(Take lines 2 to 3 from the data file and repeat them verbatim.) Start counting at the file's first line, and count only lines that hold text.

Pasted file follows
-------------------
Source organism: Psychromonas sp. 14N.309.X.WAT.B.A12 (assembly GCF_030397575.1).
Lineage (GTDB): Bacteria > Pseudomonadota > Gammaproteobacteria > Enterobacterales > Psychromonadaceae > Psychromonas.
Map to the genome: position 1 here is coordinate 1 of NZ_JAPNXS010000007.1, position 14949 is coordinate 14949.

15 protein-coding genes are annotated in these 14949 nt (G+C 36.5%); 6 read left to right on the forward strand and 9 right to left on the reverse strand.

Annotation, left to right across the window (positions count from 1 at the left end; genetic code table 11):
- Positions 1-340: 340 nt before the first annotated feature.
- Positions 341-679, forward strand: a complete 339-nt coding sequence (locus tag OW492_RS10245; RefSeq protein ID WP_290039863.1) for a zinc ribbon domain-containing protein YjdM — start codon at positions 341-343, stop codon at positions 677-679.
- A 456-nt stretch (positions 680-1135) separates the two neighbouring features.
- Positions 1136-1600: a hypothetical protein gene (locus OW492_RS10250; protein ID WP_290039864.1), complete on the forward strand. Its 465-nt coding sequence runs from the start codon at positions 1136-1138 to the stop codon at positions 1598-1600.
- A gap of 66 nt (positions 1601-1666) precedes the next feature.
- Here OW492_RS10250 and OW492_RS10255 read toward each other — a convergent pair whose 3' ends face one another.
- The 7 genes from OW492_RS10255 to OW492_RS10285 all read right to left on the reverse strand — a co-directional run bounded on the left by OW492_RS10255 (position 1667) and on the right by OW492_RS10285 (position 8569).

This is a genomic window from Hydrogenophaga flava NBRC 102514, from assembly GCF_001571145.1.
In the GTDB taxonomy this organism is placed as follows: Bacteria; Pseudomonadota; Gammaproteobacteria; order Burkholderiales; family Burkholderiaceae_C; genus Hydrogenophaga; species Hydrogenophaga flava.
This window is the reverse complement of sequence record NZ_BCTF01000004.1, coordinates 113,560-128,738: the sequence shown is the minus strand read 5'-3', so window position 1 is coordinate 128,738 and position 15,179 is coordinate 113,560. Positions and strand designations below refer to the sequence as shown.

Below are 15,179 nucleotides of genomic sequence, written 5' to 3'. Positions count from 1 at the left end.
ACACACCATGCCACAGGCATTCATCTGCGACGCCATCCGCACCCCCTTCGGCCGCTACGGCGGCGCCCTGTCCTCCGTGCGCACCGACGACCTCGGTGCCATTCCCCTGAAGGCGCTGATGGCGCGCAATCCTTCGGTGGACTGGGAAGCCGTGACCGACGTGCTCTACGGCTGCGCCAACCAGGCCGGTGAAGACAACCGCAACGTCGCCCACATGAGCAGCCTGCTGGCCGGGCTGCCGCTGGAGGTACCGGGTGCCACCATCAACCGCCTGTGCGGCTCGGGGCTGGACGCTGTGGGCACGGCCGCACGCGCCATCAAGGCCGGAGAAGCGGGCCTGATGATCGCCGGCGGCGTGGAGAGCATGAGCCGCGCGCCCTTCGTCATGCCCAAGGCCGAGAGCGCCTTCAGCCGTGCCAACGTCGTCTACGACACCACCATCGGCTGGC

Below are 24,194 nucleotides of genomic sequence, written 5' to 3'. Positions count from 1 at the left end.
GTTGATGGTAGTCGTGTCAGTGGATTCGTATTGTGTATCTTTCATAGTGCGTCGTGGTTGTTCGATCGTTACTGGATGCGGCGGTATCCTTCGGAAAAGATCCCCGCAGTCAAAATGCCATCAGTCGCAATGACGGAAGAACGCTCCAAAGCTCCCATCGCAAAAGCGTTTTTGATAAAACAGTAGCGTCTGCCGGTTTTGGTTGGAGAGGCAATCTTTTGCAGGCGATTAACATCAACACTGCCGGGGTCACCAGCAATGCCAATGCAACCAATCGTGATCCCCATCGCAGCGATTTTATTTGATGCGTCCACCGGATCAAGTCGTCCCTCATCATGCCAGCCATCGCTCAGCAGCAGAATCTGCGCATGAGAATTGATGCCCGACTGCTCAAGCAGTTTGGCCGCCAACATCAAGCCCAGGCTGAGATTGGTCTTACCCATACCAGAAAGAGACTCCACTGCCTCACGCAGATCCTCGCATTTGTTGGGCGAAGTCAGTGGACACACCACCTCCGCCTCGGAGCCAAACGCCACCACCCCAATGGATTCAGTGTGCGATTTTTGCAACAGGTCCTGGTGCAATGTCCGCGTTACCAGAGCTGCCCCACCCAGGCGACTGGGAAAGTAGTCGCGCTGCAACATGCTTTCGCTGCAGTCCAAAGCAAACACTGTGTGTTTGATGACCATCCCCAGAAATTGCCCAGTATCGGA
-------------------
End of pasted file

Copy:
Lineage (GTDB): Bacteria > Pseudomonadota > Gammaproteobacteria > Enterobacterales > Psychromonadaceae > Psychromonas.
Map to the genome: position 1 here is coordinate 1 of NZ_JAPNXS010000007.1, position 14949 is coordinate 14949.